WASHINGTON – President Joe Biden and House Speaker Kevin McCarthy appeared to make progress but did not reach an agreement during a pivotal White House meeting Monday evening on raising the debt ceiling 10 days before a potential default.
“I felt we had a productive discussion,” McCarthy told reporters following the roughly one-hour meeting. “We don’t have an agreement yet.”
The high-stakes Oval Office meeting, which lasted about an hour, came after negotiations took a step backwards over the weekend amid long-standing disagreements on spending cuts sought by Republicans.
McCarthy commended the “professionalism” and “honesty” in the meeting but it wasn’t immediately clear which areas produced headway. McCarthy said he’s unwilling to consider tax increases on the wealthy, which Biden supports, or defense cuts pushed by some liberal Democrats.
“The problem is not revenue. The problem is spending,” McCarthy said.
Biden ‘optimistic’ as McCarthy applauds ‘better’ tone
Biden is racing to reach a budget deal with House Republicans so they will take action to raise the debt ceiling before June 1, when the Treasury projects the U.S. could run out of money and default. But Republicans want spending cuts that Biden slammed Sunday as “unacceptable” for a deal.
Biden, in a statement after the meeting, also described a “productive” discussion. “We reiterated once again that default is off the table and the only way to move forward is in good faith toward a bipartisan agreement,” he said.
Kicking off the meeting, Biden told reporters he was “optimistic” about making progress. “We still have some disagreements but I think we may be able to get where we have to go,” he said. “We both know we have a significant responsibility.”
It was the third time Biden and McCarthy have met in less two weeks but their first one-on-one gathering in more than 100 days when they kicked off debt ceiling talks in February. Other recent meetings included other congressional leaders from both parties.
“I think the tone tonight was better than any other time we’ve had discussions,” McCarthy said. “I believe we can get it done.”
Sticking points in debt ceiling negotiations
McCarthy said he believes he and Biden will speak every day until a deal is done. Earlier Monday, White House and House Republican negotiators met at the Capitol. Biden said their staffs will continue to discuss a path forward.
- Talks have centered on Republicans proposals for stricter work requirements for recipients of food stamps and other welfare benefits, annual caps on future discretionary spending, expedited permitting for oil and gas projects and rescinding COVID-19 funds. The White House has been open to components of each, but won’t go as far as Republicans want.
- Over the weekend, Republicans proposed a new cut to the Supplemental Nutrition Assistance Program that Biden opposes, according to a White House official who discussed talks on the condition of anonymity. Republicans have also insisted on six years of annual spending caps − down from a prior demand for 10 years − while the White House will only agree to two years.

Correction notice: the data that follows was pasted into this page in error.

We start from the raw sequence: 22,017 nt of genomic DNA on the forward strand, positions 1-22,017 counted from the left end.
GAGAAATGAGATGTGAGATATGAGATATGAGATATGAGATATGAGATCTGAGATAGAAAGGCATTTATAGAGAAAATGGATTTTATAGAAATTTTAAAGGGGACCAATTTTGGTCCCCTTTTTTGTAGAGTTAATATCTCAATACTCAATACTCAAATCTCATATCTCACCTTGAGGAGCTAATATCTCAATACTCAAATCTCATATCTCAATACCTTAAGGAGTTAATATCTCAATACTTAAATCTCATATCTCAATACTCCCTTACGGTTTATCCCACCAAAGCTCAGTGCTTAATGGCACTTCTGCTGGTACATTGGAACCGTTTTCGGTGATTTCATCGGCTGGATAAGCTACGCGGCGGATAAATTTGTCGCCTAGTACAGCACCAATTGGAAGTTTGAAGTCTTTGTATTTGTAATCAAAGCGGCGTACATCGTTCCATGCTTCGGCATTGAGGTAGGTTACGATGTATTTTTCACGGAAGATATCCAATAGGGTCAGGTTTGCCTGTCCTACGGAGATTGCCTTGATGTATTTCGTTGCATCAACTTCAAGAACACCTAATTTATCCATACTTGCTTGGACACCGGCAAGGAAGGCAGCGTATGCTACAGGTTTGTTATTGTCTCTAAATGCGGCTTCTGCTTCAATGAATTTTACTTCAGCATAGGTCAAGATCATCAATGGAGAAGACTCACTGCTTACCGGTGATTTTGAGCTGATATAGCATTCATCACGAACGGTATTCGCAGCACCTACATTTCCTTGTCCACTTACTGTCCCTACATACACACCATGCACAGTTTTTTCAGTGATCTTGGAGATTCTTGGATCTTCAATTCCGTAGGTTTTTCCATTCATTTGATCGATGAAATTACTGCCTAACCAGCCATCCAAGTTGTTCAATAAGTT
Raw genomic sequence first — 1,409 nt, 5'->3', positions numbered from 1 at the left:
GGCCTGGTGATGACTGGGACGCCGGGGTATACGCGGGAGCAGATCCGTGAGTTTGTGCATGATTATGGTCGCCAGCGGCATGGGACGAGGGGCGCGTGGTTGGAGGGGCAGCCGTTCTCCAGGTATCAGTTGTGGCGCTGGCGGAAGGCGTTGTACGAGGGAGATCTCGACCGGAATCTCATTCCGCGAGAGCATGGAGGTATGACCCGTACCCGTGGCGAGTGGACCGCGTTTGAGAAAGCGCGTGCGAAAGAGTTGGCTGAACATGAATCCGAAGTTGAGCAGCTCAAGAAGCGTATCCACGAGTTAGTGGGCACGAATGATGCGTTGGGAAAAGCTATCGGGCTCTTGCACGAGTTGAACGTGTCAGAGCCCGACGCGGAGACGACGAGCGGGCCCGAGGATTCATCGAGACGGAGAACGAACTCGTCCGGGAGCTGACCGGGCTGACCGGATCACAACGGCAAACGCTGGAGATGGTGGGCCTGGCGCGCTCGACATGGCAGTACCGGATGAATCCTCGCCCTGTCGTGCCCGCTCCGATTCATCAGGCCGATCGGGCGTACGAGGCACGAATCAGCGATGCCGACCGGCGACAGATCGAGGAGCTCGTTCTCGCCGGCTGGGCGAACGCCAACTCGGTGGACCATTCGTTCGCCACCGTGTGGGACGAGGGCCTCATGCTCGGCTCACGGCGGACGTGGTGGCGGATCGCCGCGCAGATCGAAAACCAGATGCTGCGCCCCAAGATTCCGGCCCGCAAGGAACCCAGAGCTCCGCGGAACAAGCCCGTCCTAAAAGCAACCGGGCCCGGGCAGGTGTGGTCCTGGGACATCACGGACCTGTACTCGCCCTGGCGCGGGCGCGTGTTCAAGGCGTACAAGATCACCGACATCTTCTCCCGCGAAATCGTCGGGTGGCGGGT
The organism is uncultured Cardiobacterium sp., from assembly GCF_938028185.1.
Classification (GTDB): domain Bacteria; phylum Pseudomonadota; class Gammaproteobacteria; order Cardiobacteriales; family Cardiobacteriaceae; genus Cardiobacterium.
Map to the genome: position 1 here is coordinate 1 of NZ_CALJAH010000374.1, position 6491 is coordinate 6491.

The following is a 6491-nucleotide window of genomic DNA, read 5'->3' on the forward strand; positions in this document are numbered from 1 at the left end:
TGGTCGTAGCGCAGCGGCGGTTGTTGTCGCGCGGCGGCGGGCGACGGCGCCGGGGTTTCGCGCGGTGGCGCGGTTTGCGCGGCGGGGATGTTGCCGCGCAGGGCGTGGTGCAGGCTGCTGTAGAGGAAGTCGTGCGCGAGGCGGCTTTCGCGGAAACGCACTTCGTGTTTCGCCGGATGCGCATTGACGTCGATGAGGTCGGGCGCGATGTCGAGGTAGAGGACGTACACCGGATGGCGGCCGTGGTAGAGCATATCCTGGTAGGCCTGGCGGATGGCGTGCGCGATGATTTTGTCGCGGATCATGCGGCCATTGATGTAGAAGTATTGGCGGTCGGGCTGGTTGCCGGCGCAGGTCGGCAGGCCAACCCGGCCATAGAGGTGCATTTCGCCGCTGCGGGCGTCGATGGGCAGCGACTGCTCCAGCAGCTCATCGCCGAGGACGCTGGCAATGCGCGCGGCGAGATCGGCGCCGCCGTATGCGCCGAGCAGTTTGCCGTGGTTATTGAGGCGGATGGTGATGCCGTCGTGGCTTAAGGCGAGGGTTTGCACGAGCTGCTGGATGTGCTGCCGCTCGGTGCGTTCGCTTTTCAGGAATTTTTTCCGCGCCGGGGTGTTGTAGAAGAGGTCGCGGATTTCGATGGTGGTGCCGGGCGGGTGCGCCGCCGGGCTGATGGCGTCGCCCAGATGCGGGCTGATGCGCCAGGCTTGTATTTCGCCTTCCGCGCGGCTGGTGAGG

- The White House is now trying to flip the debate by pushing a key piece of the Democratic agenda: Tax increases on the wealthiest Americans and corporations by not renewing tax cuts passed under the Trump administration in 2017.
- Biden said the White House put forward a proposal that includes more than $1 trillion in spending cuts, but as part of the same proposal, Democrats want the tax overhaul. Republicans have balked.
- Republicans also called for an increase in defense spending, which the White House said would result in further cuts to domestic programs in education and health care.
Yellen reiterates June 1 deadline for default
Treasury Secretary Janet Yellen, in a Monday letter to McCarthy, reiterated the U.S. will be unable to fulfill its spending obligations as early as June 1 and warned that waiting until the last minute to raise the debt ceiling “can cause serious home to business and consumer confidence.”
For months, Biden insisted he wouldn’t negotiate over raising the debt ceiling. But that’s effectively what he is doing after Republicans successfully used the moment to force the White House into entertaining Republican proposals for spending cuts in parallel budget negotiations.
Talks have been dominated by Republican proposals for spending cuts. But after negotiations fizzled over the weekend, Biden went on the offensive Sunday by demanding that Republicans “move from their extreme positions” and agree to tax increases on the wealthiest Americans in exchange for Democrats backing some cuts.
Whether Biden can strike a deal with McCarthy is a major test of Biden’s commitment to brings bipartisanship back to the White House.
Biden has questioned the motives of “MAGA Republicans” in Congress, suggesting Sunday they might be trying to benefit politically by causing a default.
Biden hasn’t ruled out invoking the 14th Amendment
If he can’t reach a deal with McCarthy, Biden has not ruled out challenging the legality of the debt limit by invoking the 14th Amendment, which says “the validity of the public debt of the United States … shall not be questioned.”
Under a legal theory that several constitutional law experts support, Biden could continue having the Treasury issue new debt to fulfill its financial obligations without congressional action to raise the debt ceiling.
Biden has said he believes the 14th Amendment gives him the authority to bypass Congress to work around the debt ceiling. But he has raised concerns about litigation that could compromise the June 1 deadline.
Reach Joey Garrison @joeygarrison and Francesca Chambers at @fran_chambers